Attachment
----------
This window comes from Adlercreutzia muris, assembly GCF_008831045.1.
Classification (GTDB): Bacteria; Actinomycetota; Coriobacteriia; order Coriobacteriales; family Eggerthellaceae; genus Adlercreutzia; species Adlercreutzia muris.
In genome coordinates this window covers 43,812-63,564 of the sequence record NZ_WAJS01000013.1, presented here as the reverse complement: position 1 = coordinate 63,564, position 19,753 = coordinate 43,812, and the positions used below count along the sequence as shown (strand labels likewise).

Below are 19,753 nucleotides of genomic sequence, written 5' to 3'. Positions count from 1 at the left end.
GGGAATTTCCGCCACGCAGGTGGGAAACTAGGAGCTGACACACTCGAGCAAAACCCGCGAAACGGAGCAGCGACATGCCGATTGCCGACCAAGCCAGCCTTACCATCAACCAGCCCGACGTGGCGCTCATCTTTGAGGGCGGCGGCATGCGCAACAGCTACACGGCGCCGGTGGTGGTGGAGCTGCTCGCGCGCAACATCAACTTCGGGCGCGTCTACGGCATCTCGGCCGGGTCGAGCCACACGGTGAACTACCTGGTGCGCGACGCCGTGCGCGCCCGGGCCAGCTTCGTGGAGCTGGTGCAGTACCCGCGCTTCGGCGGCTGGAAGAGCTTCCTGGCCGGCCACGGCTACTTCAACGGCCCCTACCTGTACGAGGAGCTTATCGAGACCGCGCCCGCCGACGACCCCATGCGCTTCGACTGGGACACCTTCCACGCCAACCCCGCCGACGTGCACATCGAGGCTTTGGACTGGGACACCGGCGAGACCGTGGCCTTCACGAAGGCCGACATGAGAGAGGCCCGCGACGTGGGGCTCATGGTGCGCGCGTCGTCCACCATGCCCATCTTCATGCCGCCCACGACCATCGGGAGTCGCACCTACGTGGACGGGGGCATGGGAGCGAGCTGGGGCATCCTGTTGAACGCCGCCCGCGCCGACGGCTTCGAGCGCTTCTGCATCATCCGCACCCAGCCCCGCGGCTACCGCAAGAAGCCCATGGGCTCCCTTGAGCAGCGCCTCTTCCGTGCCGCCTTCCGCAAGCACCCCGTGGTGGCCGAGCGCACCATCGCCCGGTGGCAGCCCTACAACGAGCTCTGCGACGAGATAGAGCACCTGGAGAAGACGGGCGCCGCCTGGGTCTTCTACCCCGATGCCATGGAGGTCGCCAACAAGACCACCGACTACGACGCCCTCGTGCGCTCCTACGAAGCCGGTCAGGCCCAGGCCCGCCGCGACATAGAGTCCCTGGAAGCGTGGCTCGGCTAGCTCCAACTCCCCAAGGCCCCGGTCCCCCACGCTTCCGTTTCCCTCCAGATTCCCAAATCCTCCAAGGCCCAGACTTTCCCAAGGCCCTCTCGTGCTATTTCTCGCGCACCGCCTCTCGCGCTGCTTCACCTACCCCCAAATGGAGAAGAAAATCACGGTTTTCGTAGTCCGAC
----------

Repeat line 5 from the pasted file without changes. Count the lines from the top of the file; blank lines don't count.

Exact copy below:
GGGAATTTCCGCCACGCAGGTGGGAAACTAGGAGCTGACACACTCGAGCAAAACCCGCGAAACGGAGCAGCGACATGCCGATTGCCGACCAAGCCAGCCTTACCATCAACCAGCCCGACGTGGCGCTCATCTTTGAGGGCGGCGGCATGCGCAACAGCTACACGGCGCCGGTGGTGGTGGAGCTGCTCGCGCGCAACATCAACTTCGGGCGCGTCTACGGCATCTCGGCCGGGTCGAGCCACACGGTGAACTACCTGGTGCGCGACGCCGTGCGCGCCCGGGCCAGCTTCGTGGAGCTGGTGCAGTACCCGCGCTTCGGCGGCTGGAAGAGCTTCCTGGCCGGCCACGGCTACTTCAACGGCCCCTACCTGTACGAGGAGCTTATCGAGACCGCGCCCGCCGACGACCCCATGCGCTTCGACTGGGACACCTTCCACGCCAACCCCGCCGACGTGCACATCGAGGCTTTGGACTGGGACACCGGCGAGACCGTGGCCTTCACGAAGGCCGACATGAGAGAGGCCCGCGACGTGGGGCTCATGGTGCGCGCGTCGTCCACCATGCCCATCTTCATGCCGCCCACGACCATCGGGAGTCGCACCTACGTGGACGGGGGCATGGGAGCGAGCTGGGGCATCCTGTTGAACGCCGCCCGCGCCGACGGCTTCGAGCGCTTCTGCATCATCCGCACCCAGCCCCGCGGCTACCGCAAGAAGCCCATGGGCTCCCTTGAGCAGCGCCTCTTCCGTGCCGCCTTCCGCAAGCACCCCGTGGTGGCCGAGCGCACCATCGCCCGGTGGCAGCCCTACAACGAGCTCTGCGACGAGATAGAGCACCTGGAGAAGACGGGCGCCGCCTGGGTCTTCTACCCCGATGCCATGGAGGTCGCCAACAAGACCACCGACTACGACGCCCTCGTGCGCTCCTACGAAGCCGGTCAGGCCCAGGCCCGCCGCGACATAGAGTCCCTGGAAGCGTGGCTCGGCTAGCTCCAACTCCCCAAGGCCCCGGTCCCCCACGCTTCCGTTTCCCTCCAGATTCCCAAATCCTCCAAGGCCCAGACTTTCCCAAGGCCCTCTCGTGCTATTTCTCGCGCACCGCCTCTCGCGCTGCTTCACCTACCCCCAAATGGAGAAGAAAATCACGGTTTTCGTAGTCCGAC